Monday, July 18, 2011

"I invested in a company called News Corp .." "Dad, that's Fox!" "Argh! Undo, undo!"

Funny line from the 1999 Simpsons episode "Thirty Minutes Over Tokyo" but it got terribly serious today with one of the whistle blowers being found dead and PM David Cameron cutting short a visit to South Africa (presumably in part to honour Nelson Mandela on his 93rd birthday) so there can be an emergency debate in Parliament on Wednesday regarding all the scandals surrounding Murdoch, Inc.

Meanwhile, the stock in News Corporation has dropped almost 20 percent since the beginning of the month.

It's hard not to say we told you so but convergence never was going to work.    Take MySpace ... it was bought by News Corp for about $580 million in 2005 and quickly jumped in valuation to over $12 billion -- before Facebook started to catch on.   Towards the beginning of the year, Murdoch gave the money loser six months to shape up or shut down.   Just in time for the deadline, it was sold -- for a paltry $35 million.

Remember when the networks competed with each other to get the blockbusters on TV?   And all of them had "Movies of the Week" which was event television?   You can imagine the bidding war for Schindler's List which ended getting nearly 80 million viewers when it was showed on NBC without commercials (thanks to a gracious buyout of ad time from Ford).   Now it's Disney-ABC, Comcast-Universal-NBC, Viacom-CBS and -- well, Fox.    Paramount tried a TV network as did Warner, but except for a few hits most shows were duds, the networks merged into the CW which is basically CBS2 and the leftover affiliates formed MYTV which is really Fox2.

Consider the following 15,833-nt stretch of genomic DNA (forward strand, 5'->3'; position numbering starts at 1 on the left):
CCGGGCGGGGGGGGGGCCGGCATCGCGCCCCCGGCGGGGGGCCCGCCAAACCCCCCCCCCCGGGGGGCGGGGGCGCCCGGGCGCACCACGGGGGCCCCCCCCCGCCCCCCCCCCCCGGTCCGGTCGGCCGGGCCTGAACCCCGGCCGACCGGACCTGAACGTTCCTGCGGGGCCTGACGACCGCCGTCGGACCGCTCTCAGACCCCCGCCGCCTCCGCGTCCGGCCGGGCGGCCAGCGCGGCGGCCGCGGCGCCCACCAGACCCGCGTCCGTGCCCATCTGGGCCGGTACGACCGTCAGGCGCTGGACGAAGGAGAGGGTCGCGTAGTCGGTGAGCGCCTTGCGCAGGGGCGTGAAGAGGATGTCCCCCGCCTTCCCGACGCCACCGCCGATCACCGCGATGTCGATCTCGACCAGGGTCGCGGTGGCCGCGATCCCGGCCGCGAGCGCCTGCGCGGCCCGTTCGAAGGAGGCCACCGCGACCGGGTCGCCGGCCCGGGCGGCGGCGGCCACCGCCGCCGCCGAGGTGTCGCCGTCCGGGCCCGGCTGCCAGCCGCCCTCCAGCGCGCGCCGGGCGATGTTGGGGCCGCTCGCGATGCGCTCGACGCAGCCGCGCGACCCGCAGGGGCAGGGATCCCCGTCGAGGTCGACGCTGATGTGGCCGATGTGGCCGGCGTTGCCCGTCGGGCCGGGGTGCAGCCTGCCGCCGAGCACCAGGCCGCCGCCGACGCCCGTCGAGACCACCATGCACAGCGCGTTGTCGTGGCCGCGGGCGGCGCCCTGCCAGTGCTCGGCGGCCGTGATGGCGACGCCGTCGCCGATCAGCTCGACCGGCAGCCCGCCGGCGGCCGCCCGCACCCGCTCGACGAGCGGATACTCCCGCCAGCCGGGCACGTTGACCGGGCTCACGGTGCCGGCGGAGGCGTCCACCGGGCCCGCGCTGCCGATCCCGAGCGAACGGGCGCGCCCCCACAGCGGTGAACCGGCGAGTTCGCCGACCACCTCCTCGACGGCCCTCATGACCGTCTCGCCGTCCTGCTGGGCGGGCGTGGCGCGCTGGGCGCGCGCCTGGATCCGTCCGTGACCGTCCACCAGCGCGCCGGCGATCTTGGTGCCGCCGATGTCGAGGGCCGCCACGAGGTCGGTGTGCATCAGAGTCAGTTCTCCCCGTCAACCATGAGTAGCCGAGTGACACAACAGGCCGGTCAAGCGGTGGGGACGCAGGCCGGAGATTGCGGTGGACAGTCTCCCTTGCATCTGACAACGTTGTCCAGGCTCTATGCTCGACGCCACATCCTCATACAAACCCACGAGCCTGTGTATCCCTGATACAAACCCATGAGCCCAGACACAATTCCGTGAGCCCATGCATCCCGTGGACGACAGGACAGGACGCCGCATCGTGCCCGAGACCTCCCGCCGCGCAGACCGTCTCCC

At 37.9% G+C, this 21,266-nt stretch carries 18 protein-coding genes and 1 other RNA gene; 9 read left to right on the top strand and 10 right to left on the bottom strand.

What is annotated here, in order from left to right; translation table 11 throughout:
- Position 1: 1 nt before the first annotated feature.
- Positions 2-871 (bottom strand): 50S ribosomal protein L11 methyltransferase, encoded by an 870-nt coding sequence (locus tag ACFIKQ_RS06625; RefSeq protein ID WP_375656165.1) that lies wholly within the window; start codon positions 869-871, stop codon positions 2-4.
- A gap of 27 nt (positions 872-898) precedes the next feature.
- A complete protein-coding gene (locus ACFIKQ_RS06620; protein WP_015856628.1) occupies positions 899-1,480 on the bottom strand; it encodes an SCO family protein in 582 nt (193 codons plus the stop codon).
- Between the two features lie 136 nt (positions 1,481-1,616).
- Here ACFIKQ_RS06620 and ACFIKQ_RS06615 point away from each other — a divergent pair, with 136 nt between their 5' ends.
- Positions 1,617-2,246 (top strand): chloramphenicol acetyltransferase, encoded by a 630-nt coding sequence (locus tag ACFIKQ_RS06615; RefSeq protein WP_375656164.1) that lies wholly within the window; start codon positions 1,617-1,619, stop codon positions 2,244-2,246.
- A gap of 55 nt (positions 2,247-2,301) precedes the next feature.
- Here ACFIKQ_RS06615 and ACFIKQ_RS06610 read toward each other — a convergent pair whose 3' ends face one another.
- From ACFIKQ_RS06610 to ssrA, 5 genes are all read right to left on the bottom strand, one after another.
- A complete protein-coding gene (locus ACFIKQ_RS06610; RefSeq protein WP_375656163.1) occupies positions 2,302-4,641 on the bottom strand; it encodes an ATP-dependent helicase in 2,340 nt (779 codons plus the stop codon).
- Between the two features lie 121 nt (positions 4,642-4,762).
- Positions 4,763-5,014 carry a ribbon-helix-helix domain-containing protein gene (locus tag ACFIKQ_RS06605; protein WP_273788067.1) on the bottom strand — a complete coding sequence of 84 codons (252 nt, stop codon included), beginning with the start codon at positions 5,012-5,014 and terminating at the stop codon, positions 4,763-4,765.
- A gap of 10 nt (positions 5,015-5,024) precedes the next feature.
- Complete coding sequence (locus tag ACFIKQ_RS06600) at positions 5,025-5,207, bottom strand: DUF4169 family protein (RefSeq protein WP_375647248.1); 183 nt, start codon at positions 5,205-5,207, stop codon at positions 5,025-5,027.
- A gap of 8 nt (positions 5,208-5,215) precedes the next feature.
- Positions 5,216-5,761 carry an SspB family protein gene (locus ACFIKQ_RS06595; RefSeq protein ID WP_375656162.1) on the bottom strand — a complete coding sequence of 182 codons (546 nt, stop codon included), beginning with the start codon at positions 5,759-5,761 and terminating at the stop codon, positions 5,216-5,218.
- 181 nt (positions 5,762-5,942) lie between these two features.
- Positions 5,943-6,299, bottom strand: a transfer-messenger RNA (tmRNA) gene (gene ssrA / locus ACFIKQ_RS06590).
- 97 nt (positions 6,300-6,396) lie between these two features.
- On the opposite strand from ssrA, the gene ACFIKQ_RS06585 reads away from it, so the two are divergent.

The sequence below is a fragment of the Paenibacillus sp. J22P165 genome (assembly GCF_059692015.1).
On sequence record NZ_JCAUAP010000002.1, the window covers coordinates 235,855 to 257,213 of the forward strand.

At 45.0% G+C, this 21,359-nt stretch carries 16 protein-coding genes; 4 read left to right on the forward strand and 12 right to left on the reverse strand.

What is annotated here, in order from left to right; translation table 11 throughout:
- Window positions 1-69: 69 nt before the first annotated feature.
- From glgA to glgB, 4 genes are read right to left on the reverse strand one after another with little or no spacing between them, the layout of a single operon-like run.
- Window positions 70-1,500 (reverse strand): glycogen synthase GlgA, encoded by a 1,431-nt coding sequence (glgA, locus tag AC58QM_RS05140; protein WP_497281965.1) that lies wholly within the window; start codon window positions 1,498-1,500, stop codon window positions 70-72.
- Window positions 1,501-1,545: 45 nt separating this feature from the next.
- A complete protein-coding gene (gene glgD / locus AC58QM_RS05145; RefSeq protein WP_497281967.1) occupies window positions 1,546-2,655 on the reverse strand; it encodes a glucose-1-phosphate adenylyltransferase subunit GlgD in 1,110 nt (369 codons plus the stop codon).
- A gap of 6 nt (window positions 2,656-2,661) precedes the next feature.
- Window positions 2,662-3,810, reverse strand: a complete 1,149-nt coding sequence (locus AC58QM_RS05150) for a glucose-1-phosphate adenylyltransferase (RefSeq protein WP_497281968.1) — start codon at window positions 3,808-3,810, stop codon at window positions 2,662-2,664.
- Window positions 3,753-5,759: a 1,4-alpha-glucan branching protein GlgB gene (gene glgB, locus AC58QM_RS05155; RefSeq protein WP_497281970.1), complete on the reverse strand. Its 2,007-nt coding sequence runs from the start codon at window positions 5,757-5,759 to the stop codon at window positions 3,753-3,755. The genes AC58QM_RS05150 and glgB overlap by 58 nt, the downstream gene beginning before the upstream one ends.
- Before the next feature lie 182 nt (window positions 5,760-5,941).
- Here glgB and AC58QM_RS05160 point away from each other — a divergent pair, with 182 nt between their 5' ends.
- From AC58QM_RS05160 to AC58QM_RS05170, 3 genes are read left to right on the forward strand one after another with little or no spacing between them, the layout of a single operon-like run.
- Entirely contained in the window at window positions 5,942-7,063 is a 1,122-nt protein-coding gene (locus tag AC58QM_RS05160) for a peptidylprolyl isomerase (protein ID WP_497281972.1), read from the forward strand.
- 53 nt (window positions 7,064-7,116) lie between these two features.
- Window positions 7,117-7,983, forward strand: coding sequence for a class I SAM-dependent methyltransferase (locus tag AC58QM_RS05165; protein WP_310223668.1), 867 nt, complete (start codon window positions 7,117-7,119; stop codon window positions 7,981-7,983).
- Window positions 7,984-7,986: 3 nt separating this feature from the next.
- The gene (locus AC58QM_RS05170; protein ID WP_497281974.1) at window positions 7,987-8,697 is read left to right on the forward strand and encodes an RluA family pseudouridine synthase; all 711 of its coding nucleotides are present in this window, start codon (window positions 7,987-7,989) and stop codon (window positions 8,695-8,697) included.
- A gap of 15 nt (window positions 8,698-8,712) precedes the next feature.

It's time to break up these oligopolies.    Maybe the EU, which the UK is a member of (albeit tepidly) can use its anti-competition legislation.   After all, it had the guts to stand up to Microsoft.

UPDATE (Tues July 19, 2011 9:16 am EDT, 1316 GMT):   Updating the double mention of Universal -- of course it was Paramount who tried its hand at a TV network and which eventually merged its ops with Warner's).


WesternGrit said...

I"m with you 120% in regards to breaking up the media oligopolies. If we love our democracy, we must act NOW!

While you're at it, please join, as we combat ridiculous internet rates - and unprecedented piracy of public resources by media robber-barons.

Such concentration of power is bad for end users, businesses, and our young democracy.

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